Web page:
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I have found that reducing the opacity against a white background is a good way to find usable lighter and less saturated tints of a base color.

As an example take this picture of an orange color:

orange

The lower row shows the variants. The percentages are the opacities.

Having a white background and reducing the opacity is good when I search good tints, but I like to use equivalent 100% opaque RGB colors in the final product.

How do I calculate or otherwise find the equivalent RGB numbers, when the RGB numbers of the base color and the opacity are already selected?

I have tried color picker, but in Illustrator it at least gives only the base color.

  • Comments are not for extended discussion; this conversation has been moved to chat. – Ryan Jul 23 '18 at 14:57
  • @JonasPraem Do you find the recent edits to your question properly reflect what you were asking? If so I will reopen the question. Thank you! – curious Jul 23 '18 at 23:21
  • Yes the edits made is perfectly reflecting what I was looking for – Jonas Praem Jul 24 '18 at 7:34
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    Why is this question bring down voted? It is a perfectly valid question imho. – filip Jul 24 '18 at 12:26
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    The original question was written with a very strong developer POV. The question is now edited to be more understandable for designers, and more precise as well. I am a developer, not a designer - seems like I hit a language barrier. – Jonas Praem Jul 24 '18 at 13:02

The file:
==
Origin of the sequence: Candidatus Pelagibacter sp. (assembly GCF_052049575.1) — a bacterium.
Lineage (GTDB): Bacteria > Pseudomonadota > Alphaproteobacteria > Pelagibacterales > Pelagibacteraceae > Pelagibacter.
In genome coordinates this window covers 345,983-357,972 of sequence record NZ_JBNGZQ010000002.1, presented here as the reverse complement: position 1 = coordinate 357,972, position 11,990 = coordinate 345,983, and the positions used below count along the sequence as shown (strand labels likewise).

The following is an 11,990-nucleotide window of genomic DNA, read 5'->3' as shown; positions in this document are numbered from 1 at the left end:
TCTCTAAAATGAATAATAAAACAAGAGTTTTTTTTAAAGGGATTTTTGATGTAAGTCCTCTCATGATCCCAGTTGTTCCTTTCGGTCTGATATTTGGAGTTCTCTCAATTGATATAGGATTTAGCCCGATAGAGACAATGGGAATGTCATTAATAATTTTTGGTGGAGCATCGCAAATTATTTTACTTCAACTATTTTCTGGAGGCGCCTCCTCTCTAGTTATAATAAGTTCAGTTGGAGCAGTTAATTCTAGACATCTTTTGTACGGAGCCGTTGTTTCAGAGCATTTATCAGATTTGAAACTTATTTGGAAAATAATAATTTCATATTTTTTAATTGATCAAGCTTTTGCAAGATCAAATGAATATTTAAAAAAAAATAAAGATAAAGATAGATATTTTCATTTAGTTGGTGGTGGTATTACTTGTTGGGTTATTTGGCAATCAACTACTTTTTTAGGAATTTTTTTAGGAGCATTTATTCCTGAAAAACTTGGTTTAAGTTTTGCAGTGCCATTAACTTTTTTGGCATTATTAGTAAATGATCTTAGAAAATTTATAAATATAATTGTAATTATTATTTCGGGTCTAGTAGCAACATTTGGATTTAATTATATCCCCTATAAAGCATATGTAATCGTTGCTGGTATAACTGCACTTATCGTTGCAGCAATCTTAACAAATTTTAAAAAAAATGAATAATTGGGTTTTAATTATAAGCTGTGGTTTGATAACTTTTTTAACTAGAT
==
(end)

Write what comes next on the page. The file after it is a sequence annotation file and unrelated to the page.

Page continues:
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Use formula Y=255 - P*(255-X) where X is a RGB number, P=opacity (0...1), Y=new RGB number which should give the same appearance with 100% opacity as X gives with 100p% opacity against white background.

The formula is the general opacity formula, only simplified for this special case - the partially transparent top layer is against pure white.

Note: the white background should be a white object, not the artboard white. White background object is color managed.

If you are in Illustrator and want to copy the color with the color picker, make a copy of the partially transparent object and rasterize it. Select white background in the rasterizing dialog. Now the color picker gives the color, no calculations are needed.

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    Here is a python implementation to calculate this graphicdesign.stackexchange.com/questions/46867/… – joojaa Jul 24 '18 at 12:21
  • I have a follow up question about how to implement this in Sass, on stack overflow, if anyone is interested: question – Jonas Praem Jul 24 '18 at 12:29
  • RE: the special case (i.e. not white), doesn't this work for every case, since the formula is for one single channel, and one would need to do this for each channel? Or is the special case "the first 255" in the formula? – Yorik Jul 24 '18 at 13:59
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    @Yorik the general formula for 2 layer image is Y=p*T+(1-p)*B where p is the opacity 0...1 of the top layer, T= rgb number of top layer color, B is the rgb number of fully opaque bottom layer. Y is the rgb number of the equivalent fully opaque color. – user287001 Jul 24 '18 at 14:14
  • JavaScript implementation of the general formula (thanks @user287001): const afterOpacity = (fg,o,bg=[255,255,255]) => fg.map((colFg,idx)=>o*colFg+(1-o)*bg[idx]) where fg is the foreground colour as [r,g,b], o is the opacity (0...1) and bg is the background colour (defaults to white if omitted) E.g. afterOpacity([255,0,0],0.5) gives [255,127.5,127.5] – Chris M Nov 27 at 14:25

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